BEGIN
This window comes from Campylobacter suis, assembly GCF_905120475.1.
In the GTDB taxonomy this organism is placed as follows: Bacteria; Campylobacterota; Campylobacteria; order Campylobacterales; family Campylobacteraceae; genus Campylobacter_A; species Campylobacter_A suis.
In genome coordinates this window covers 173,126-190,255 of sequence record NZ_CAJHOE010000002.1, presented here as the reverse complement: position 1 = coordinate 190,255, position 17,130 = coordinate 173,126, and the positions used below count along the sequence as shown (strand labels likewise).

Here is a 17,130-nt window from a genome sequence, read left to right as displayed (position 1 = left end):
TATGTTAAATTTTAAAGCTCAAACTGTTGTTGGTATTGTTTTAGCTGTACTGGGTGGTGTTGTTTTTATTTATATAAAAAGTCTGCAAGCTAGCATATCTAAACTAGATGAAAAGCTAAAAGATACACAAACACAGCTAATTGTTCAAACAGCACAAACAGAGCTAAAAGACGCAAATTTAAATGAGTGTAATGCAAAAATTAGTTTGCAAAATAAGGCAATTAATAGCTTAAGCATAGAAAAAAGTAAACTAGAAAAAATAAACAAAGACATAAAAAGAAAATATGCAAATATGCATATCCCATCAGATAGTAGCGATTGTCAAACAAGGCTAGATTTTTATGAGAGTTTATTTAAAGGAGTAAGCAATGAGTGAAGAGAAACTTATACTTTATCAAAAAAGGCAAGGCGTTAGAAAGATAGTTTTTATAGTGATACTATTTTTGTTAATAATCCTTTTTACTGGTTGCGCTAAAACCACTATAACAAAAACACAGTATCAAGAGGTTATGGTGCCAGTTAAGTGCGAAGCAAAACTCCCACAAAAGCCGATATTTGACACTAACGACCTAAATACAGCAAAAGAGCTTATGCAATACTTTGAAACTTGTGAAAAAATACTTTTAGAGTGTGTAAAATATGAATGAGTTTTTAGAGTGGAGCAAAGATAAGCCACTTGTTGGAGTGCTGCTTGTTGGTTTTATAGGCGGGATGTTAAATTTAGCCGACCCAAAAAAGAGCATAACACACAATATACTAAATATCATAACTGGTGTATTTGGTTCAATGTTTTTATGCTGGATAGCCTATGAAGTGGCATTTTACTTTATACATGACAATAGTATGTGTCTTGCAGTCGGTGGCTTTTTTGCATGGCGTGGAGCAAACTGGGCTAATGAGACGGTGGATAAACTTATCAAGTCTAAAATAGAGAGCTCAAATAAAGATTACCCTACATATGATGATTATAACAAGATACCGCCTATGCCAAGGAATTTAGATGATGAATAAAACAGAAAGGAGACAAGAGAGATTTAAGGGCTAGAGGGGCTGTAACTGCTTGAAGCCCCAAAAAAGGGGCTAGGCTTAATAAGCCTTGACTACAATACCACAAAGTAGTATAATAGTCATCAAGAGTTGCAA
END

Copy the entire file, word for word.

This window comes from Campylobacter suis, assembly GCF_905120475.1.
In the GTDB taxonomy this organism is placed as follows: Bacteria; Campylobacterota; Campylobacteria; order Campylobacterales; family Campylobacteraceae; genus Campylobacter_A; species Campylobacter_A suis.
In genome coordinates this window covers 173,126-190,255 of sequence record NZ_CAJHOE010000002.1, presented here as the reverse complement: position 1 = coordinate 190,255, position 17,130 = coordinate 173,126, and the positions used below count along the sequence as shown (strand labels likewise).

Here is a 17,130-nt window from a genome sequence, read left to right as displayed (position 1 = left end):
TATGTTAAATTTTAAAGCTCAAACTGTTGTTGGTATTGTTTTAGCTGTACTGGGTGGTGTTGTTTTTATTTATATAAAAAGTCTGCAAGCTAGCATATCTAAACTAGATGAAAAGCTAAAAGATACACAAACACAGCTAATTGTTCAAACAGCACAAACAGAGCTAAAAGACGCAAATTTAAATGAGTGTAATGCAAAAATTAGTTTGCAAAATAAGGCAATTAATAGCTTAAGCATAGAAAAAAGTAAACTAGAAAAAATAAACAAAGACATAAAAAGAAAATATGCAAATATGCATATCCCATCAGATAGTAGCGATTGTCAAACAAGGCTAGATTTTTATGAGAGTTTATTTAAAGGAGTAAGCAATGAGTGAAGAGAAACTTATACTTTATCAAAAAAGGCAAGGCGTTAGAAAGATAGTTTTTATAGTGATACTATTTTTGTTAATAATCCTTTTTACTGGTTGCGCTAAAACCACTATAACAAAAACACAGTATCAAGAGGTTATGGTGCCAGTTAAGTGCGAAGCAAAACTCCCACAAAAGCCGATATTTGACACTAACGACCTAAATACAGCAAAAGAGCTTATGCAATACTTTGAAACTTGTGAAAAAATACTTTTAGAGTGTGTAAAATATGAATGAGTTTTTAGAGTGGAGCAAAGATAAGCCACTTGTTGGAGTGCTGCTTGTTGGTTTTATAGGCGGGATGTTAAATTTAGCCGACCCAAAAAAGAGCATAACACACAATATACTAAATATCATAACTGGTGTATTTGGTTCAATGTTTTTATGCTGGATAGCCTATGAAGTGGCATTTTACTTTATACATGACAATAGTATGTGTCTTGCAGTCGGTGGCTTTTTTGCATGGCGTGGAGCAAACTGGGCTAATGAGACGGTGGATAAACTTATCAAGTCTAAAATAGAGAGCTCAAATAAAGATTACCCTACATATGATGATTATAACAAGATACCGCCTATGCCAAGGAATTTAGATGATGAATAAAACAGAAAGGAGACAAGAGAGATTTAAGGGCTAGAGGGGCTGTAACTGCTTGAAGCCCCAAAAAAGGGGCTAGGCTTAATAAGCCTTGACTACAATACCACAAAGTAGTATAATAGTCATCAAGAGTTGCAA